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Living & Working in Tenerife 

So you're thinking about living and working on the island? You're not the only one. Within the next 12 months, 9,000 foreign nationals will move to the island.

If you're a good salesman with experience of any kind and you're British, Dutch, German or Scandinavian, or speak any of those languages, you'll get a job as a PR (public relations). If you're not very good at being a PR, your boss will soon discover this and you'll have to be a PR in another establishment here but it seems that every timeshare resort, restaurant and bar uses the services of PRs.

To be a PR you need to be able to stop tourists on the street and in whatever seconds or minutes you have with them, convince them to try your product or service. This would be to eat in your restaurant, drink in your bar or go see the holiday resort you're working for. Salaries are on a commission basis, set wage or a combination of both and can be pretty decent if you're good. You don't need to arrange interviews until you get here and the best way to find restaurant or bar work this way is walking around the shopping centres & asking. To work for one of the timeshare companies, go to one and ask for their personnel office, any of the "promotion" guys around town can tell you which & where they are.

Restaurants and bars are often looking for waiting staff, entertainment staff/professional acts and especially promotion staff to work at the door and "pull in the punters". Many of the larger tourist complexes also have entertainment staff. Again, walk around the shopping centres and ask the establishments individually.


Tour operators are another option but normally you'll need to apply and train with them in your own country, before coming to Tenerife. If you have previous experience and a knowledge of the Spanish language, it's worth contacting them direct once you're here for casual work, maybe doing airport runs or helping out with the bigger, busier excursions.

If you speak fluent Spanish then you have a huge advantage as very few of the foreign nationals working here do; you have more choice of jobs to go for such as office/admin work, reception work in an apartment complex maybe. Puerto Rico is a holiday resort and most businesses are of the type that caters to tourists. Preference to locals is given if a job vacancy arises in other areas of business.

A very rough guide to the cost of living, wages would be around 1075 euros including tips, per month. A studio apartment would be around 400 euros, a 1 bed flat starts from around 525 euros and a 2 bed from around 700 euros.

So to summise, if you want to live and work here, my advice is to come for a holiday here first to find a job. Try not to come out here on a one-way ticket with a "promise of a job". Have something more definate or a back-up plan too. I don't know of anywhere that would employ anyone from overseas unless they were actually on the island to apply in person. Book a cheap package holiday so you have a place to stay and a flight home (just in case) then go round the bars, restaurants etc and ask for work. To rent an apartment to live you would need to be on the island also.

If you're a resident of the EEC/Europe, then you won't need any special work permit, otherwise check with your local Spanish embassy for requirements. European nationals do need to register with the police here if living here for three months or longer. Take out an insurance policy to cover you for medical treatment as that can be difficult to get and expensive without cover, unless in cases of emergency.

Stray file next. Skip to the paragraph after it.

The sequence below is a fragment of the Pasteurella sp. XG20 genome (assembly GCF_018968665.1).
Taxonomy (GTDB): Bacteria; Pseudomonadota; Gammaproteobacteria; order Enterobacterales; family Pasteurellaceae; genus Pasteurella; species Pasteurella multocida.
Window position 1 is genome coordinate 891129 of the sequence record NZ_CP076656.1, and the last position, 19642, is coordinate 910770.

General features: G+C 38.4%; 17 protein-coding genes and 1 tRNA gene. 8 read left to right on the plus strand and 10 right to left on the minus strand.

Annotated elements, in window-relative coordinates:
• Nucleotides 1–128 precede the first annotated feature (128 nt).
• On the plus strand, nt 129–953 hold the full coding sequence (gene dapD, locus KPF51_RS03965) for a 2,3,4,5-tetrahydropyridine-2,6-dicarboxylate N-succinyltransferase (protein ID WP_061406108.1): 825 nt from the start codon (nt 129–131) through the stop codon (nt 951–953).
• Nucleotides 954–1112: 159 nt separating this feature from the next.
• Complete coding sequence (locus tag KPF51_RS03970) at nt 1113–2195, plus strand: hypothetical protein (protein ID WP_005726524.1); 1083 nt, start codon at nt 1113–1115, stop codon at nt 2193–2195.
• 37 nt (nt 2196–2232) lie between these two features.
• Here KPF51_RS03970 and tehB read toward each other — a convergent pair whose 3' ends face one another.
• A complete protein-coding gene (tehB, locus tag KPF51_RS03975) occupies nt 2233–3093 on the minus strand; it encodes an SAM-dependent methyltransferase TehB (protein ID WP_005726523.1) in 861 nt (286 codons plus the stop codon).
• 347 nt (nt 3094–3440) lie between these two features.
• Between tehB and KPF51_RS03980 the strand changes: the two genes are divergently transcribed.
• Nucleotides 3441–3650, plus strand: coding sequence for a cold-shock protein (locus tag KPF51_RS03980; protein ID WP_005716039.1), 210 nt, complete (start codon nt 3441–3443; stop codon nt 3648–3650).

I don't know of any agencies to put you in touch with, I don't even know if any businesses here use them or would employ staff that aren't already here; neither do I know when particular businesses are looking for staff so I doubt if I can help you any more than with the information I have here. We don't have any employment agencies for staff from overseas here so local newspapers and word of mouth are the main ways to get a job.

Once you have a job by the way, the rule is that you pay tax. The ideal way is that your employer will give you a contract, often for 3 months at the end of which, it gets prolonged for another 3 months and so on up to a year. After a year, the law says you must get a fixed contract which gives the employee extra benefits and rights. To get round this, most places will lay you off for 6 weeks (during which time you can claim unemployment benefit) and then re-hire you back at stage one, on the first of 4 more different 3 month contracts.

The not so ideal way is you'll be employed on a casual basis, cash-in-hand kind of thing. I'm not too knowledgeable with this method having not gone through it myself but I am fairly sure you're basically self-employed this way and should register with the local council (Mogan for Puerto Rico, San Bartolome de Tirajana for Playa del Ingles and Maspalomas) so you can pay tax on your earnings. If it's the same as running a business then you pay 5% "IGIC" on your gross (like the UK's VAT) and then 20% of your net profit (cash left after work-related expenses are deducted). I have a sneaky suspicion though that not everyone who gets paid cash-in-hand actually registers to pay tax, then again, maybe I'm wrong and they all do? If you don't though you're in for a heavy fine if you're caught and if you can't pay that some serious legal problems!

That's my advice and knowledge on the subject - period. If you discover anything I could add, please get in touch and let me know. Otherwise, there's nothing more I can say to help really. For some reason, people are emailling me every day for my advice but it's already here.


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